“When we introduced Xbox One, we designed it to have the best experience with the Kinect. That was our goal with the Xbox One launch,” says [Matthew Lapsen, GM of Xbox Devices Marketing]. “And like all product launches, you monitor that over time, you learn and adjust.” In practice, the Xbox’s target demo cared more about a few extra polygons than some new paradigm in human-computer interaction. So Microsoft decided to invest its talents in other products.
But [Golan Levin, director of the Studio for Creative Inquiry at CMU], and other researchers like him, adored the Kinect for its forward-looking technologies. “The important thing about Kinect is it showed you could have an inexpensive depth camera. And it supported the development of thousands of applications that used depth sensing,” Levin says. He points out that it was literally Microsoft Kinect hardware that made it possible for a startup like Faceshift to exist. Built to perform extremely 3D tracking of the human face that’s suitable for biometric security, Apple acquired Faceshift to replace its thumbprint scans. And to take advantage of the technology, Apple essentially built a Kinect clone right into the iPhone X, having acquired PrimeSense in 2013, the Israeli company that developed 3D tracking technology that Microsoft licensed for the first Kinect.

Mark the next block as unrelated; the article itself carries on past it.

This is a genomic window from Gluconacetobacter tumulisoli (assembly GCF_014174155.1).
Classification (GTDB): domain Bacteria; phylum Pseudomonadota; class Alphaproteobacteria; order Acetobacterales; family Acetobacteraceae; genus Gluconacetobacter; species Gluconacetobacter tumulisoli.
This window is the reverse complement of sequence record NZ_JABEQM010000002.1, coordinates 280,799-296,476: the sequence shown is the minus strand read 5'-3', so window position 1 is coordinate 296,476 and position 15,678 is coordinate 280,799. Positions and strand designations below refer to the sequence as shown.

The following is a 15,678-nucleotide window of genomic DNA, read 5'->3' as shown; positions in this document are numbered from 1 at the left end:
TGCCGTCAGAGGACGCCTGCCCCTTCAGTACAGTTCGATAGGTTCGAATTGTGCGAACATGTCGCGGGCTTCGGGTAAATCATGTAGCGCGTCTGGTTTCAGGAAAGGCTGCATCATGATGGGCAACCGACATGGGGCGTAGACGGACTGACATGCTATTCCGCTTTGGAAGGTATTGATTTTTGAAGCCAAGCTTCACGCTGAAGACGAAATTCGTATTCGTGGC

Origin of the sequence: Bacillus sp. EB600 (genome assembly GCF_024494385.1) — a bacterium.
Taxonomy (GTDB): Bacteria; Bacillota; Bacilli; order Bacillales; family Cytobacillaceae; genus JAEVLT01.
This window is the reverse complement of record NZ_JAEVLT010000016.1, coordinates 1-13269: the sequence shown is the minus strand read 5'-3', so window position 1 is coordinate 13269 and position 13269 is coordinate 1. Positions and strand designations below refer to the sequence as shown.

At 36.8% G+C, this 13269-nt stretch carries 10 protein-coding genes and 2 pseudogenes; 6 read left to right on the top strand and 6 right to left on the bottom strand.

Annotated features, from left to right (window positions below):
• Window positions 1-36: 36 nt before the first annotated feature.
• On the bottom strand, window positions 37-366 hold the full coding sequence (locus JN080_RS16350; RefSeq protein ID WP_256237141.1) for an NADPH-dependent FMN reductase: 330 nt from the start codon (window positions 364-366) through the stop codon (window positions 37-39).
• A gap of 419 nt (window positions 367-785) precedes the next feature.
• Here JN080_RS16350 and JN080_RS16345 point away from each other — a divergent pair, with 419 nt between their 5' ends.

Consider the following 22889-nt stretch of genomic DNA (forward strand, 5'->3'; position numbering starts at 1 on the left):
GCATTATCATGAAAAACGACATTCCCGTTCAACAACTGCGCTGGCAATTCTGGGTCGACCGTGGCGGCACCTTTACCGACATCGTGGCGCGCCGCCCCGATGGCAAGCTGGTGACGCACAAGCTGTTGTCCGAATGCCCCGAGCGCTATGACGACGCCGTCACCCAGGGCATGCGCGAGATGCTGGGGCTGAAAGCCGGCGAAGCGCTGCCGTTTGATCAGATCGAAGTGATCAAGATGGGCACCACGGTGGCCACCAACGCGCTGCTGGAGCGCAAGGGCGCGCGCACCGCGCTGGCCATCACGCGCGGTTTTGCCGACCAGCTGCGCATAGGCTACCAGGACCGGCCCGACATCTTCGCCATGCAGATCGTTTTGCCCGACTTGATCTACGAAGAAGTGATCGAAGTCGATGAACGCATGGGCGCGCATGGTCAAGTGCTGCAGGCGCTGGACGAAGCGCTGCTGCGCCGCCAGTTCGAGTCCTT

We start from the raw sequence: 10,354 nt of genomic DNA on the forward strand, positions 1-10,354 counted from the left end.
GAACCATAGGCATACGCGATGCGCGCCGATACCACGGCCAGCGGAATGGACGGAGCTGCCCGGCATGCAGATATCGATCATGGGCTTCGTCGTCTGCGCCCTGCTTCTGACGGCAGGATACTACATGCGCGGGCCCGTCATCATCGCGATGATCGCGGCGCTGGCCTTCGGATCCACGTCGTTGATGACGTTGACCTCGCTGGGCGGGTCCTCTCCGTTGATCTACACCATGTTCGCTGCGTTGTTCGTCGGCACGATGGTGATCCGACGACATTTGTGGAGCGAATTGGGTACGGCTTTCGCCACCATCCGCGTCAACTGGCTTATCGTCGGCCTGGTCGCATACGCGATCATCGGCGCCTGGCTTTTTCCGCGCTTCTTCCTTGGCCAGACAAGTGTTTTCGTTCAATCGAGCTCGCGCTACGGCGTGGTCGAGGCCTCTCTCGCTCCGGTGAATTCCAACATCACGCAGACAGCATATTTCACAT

The Kinect was a core part of Microsoft’s strategy to usher in the future of living room entertainment. Imagine logging in to your set-top box just by walking into the room, and then being able to navigate through everything from games to cable channels with only your voice. Now look behind you, because that’s what Microsoft delivered with the Xbox One.
But the vision of a reinvented home entertainment system was ahead of its time. Case in point, a headlining feature of the Xbox One was the ability to tie-in with your existing cable services; one box to rule them all. Today’s cord-cutting movement is still in early days, but if the urgency of my local cable provider’s mail advertisements are any indication, it’s not going well. The secondary issue was that the Kinect failed to prove itself essential as a gaming accessory, leading to Microsoft unbundling it from the Xbox One. Although this lowered the cost of entry, selling Xbox Ones without a Kinect relegated the sensor to an expensive (to causal gamers, at least) add-on.
Given its past, it is then impressive just how influential and integral the Kinect has been to today’s 3D mapping technologies. The Kinect succeeded in academia and R&D groups, arguably having more impact there then in the home, despite being cast aside by its target market. In an attempt to unify the living room, Microsoft found a sleeper hit in the lab.
Back to Mr. Wilson, who also reviewed the original Kinect, “I don’t believe it an exaggeration to say that Kinect has been the single most influential, or at least prescient, piece of hardware outside of the iPhone.”
A bold statement, but considering the now-yesterday’s Kinect lives on inside of tomorrow’s iPhone X, I’m inclined to agree.